At my instance Union leaders now here from different counties are to-night engaged in preparing an address … and advising their friends in Kentucky and elsewhere to return to their homes and submit to “the powers that be.” I propose publishing a handbill containing a sort appeal to my friends and relatives … this indorsement of it by his friends and Gen. Zollicoffer’s general order holding out the olive branch. This may lead to such mutual confidence that both sides may deem their rifles useless here …
Very respectfully and truly, yours,
A. M. LEA, Brigade Commissary.


4 OCTOBER 1862: Confederate authorities attempt to insure loyalty of East Tennesseans with indorsement of T. A. R. Nelson and Nelson’s “Address to the People of East Tennessee.”
Knoxville, Tenn., October 4, 1862.
SIR: An address to the people of East Tennessee, by Thomas A. R. Nelson, will appear in the Knoxville Register to-morrow. I desire that you copy it in your paper, which I presume you will do without any request from me, and give it a wide circulation; and I shall be pleased if you will give it a complimentary editorial notice in a way that will be agreeable to Mr. Nelson and calculated to encourage others to follow his example. This is no time to permit party feelings to drive from our support any who are able to serve our cause by bringing about a more loyal and better feeling in East Tennessee. Of course I do not want my name to appear in connection with it.
Very respectfully,
Maj.-Gen., Cmdg.

4 OCTOBER 1862: Meet CSA Gen. SAM. JONES
Knoxville, Tenn., October 4, 1862.
Hon. GEORGE W. RANDOLPH, Secretary of War, Richmond, Va.:
SIR: After being a few days in command here … I became satisfied that much good might result to our cause by putting myself in communication with … the most influential Union men. Without knowing any of them personally I selected Hon. Thomas A. R. Nelson … and invited him to meet me here. … he came very promptly, and after a private interview he, on my suggestion, wrote and placed in my hands, to be used as I thought proper, an address to the people of East Tennessee. …
I will have it published and widely circulated and hope it will be productive of good. I expect in a day or two to converse with a few other influential men whom I have invited to meet me, and I hope they may be brought to see the propriety of following Mr. Nelson’s example. I believe there are Southern men in East Tennessee … who have heretofore been strong Union men should change their course and come out in support of the Government. …
I regret to believe that much hostility and treachery exists in this department. I have a detachment out now in an adjoining county to kill, capture, or disperse a party of some 200 or 300 armed men collected together in the mountains to join the enemy in Kentucky; and I hear there are other such bands. …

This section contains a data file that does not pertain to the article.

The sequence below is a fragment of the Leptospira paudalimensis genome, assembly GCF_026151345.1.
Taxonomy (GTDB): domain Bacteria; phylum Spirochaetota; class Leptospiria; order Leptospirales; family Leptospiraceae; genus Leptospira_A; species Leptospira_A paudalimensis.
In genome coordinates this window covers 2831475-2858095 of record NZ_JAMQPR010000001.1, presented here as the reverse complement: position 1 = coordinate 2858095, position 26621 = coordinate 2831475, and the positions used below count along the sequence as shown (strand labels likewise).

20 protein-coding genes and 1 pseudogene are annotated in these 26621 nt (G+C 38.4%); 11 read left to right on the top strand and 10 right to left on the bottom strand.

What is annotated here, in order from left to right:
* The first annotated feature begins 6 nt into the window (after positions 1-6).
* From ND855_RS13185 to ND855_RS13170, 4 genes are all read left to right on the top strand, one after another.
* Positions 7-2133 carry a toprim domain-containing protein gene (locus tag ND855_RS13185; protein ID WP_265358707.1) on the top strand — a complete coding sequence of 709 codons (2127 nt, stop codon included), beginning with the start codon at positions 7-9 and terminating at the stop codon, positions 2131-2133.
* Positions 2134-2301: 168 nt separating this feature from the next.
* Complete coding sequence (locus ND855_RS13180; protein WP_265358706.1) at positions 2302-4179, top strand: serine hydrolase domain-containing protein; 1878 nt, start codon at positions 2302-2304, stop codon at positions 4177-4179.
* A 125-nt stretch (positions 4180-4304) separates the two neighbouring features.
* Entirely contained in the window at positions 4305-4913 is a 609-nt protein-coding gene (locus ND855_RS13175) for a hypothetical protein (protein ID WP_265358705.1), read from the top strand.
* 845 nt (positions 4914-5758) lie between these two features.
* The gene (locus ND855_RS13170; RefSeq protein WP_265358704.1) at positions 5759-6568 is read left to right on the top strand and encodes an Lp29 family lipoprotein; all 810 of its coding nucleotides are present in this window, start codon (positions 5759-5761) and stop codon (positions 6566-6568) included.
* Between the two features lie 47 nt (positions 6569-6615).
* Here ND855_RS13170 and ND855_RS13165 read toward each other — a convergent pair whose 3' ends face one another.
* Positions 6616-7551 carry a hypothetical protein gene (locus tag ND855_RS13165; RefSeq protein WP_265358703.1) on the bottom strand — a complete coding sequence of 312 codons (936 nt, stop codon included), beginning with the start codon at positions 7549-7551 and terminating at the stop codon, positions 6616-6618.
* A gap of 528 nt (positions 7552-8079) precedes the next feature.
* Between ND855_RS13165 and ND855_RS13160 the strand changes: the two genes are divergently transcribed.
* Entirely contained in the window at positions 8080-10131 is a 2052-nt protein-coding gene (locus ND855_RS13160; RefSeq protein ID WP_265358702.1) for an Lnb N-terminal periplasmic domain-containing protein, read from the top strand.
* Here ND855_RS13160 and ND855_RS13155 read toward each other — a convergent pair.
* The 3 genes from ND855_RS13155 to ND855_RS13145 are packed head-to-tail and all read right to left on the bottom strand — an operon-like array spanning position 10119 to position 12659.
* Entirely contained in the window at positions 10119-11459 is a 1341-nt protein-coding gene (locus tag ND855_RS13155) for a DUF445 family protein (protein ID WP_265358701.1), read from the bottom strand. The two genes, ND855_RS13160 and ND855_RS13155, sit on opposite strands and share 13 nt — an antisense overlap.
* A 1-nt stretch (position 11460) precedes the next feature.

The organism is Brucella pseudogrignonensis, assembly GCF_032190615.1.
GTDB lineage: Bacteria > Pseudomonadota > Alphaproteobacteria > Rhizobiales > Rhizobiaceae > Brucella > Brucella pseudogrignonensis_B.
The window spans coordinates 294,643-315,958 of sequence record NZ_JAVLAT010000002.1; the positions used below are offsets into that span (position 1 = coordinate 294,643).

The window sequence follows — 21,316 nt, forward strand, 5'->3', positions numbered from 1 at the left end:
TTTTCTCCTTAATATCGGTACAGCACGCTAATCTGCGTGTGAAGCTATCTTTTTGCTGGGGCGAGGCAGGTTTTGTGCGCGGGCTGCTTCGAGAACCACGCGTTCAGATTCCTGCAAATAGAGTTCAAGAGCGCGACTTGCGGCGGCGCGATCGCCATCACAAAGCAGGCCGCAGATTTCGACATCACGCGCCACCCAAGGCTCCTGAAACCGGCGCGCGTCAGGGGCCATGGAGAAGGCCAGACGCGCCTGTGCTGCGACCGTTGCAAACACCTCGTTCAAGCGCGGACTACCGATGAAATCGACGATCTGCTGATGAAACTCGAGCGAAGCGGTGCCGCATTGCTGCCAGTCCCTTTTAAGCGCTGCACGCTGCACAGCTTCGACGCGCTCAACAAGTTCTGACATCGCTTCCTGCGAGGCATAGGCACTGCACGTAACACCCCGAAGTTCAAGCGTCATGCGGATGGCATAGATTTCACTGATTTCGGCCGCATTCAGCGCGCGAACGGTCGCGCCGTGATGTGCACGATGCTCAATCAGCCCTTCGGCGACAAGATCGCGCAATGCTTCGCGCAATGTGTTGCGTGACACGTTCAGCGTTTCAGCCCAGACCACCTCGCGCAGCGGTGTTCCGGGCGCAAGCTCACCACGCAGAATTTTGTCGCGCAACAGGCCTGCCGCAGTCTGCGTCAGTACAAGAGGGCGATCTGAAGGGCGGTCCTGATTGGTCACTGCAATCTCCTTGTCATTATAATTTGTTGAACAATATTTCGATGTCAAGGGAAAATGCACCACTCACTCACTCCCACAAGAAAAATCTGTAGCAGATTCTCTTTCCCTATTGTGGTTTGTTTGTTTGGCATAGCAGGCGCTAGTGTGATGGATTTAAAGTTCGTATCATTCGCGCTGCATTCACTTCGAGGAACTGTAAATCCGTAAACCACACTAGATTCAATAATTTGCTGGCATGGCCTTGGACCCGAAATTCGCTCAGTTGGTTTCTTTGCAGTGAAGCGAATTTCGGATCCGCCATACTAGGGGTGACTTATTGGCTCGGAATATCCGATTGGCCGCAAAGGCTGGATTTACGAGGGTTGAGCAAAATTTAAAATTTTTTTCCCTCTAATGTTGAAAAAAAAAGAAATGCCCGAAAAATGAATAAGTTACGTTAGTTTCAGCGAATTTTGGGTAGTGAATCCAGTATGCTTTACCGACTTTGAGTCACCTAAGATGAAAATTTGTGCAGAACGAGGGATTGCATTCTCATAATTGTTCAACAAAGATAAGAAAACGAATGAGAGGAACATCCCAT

I have received no instructions from you and am not informed as to the policy … I should pursue. I send with this a short proclamation to the people of East Tennessee. They … will indicate somewhat of the policy I propose to pursue, and I have respectfully to ask that you will submit them to the President and inform me if they meet his approval.
Very respectfully, your obedient servant,

3 OCTOBER 1862: Address of Hon. T. A. R. Nelson to the People of East Tennessee.
KNOXVILLE, TENN., October 3, 1862.
In all the speeches which I made to you in the spring and summer of 1861, as well as in a printed address to the people of the State on or about May 30, 1861, I declared in substance that if I had believed it was the object of the North to subjugate the South and to emancipate our slaves in violation of the Constitution, I would have gone as far as the farthest in advocating resistance to the utmost extent. My attention has just been called to a proclamation issued by the President of the United States on 22 September 1862 [Lincoln’s Emancipation Proclamation], in which he declares that—
“On the 1st day of January, A. D. 1863, all persons held as slaves within any State, or any designated part of a State, the people whereof shall then be in rebellion against the United States, shall be thenceforward and forever free, and the executive Government of the United States, including the military and naval authority, will recognize and maintain the freedom of such persons and will do no act or acts to repress such persons, or any of them, in any efforts they make for their actual freedom.”
I need scarcely remind you that one of the evils which I dreaded and predicted as the results of which were made to dissolve the Union was, that in the progress of war they might open the way for servile insurrection and the overthrow of the institution of slavery. My opinions as to the unconstitutionally and impolicy of secession remain unchanged …  
The paramount causes which have controlled and influenced my conduct and opinions were love for the Union and an unshaken confidence that we had the best Constitution and Government in the world; but of all the acts of despotism of which the civil war in which we are now engaged has been the prolific source there is not one which in the slightest degree equals the atrocity and barbarism of Mr. Lincoln’s proclamation. At one blow it deprives all the citizens of the slave States without distinction of the right to hold slaves, a right guaranteed by the very Constitution he pretends to uphold. …
We are in the midst of a sea of difficulties. Many acts have been done in the South to which we were bitterly opposed as a people, and which we who have adhered to the Union in spite of perils and dangers could not justify or palliate; but the Union men of East Tennessee are not now and never were Abolitionists. …
I am aware, my countrymen, that you will find difficulties in bringing your minds to the same conclusion at which my own has arrived. Many wanton and unauthorized acts of cruelty and oppression have been perpetrated among you, which, instead of changing your opinions, have only been calculated to aggravate and intensify a heroic principle of endurance.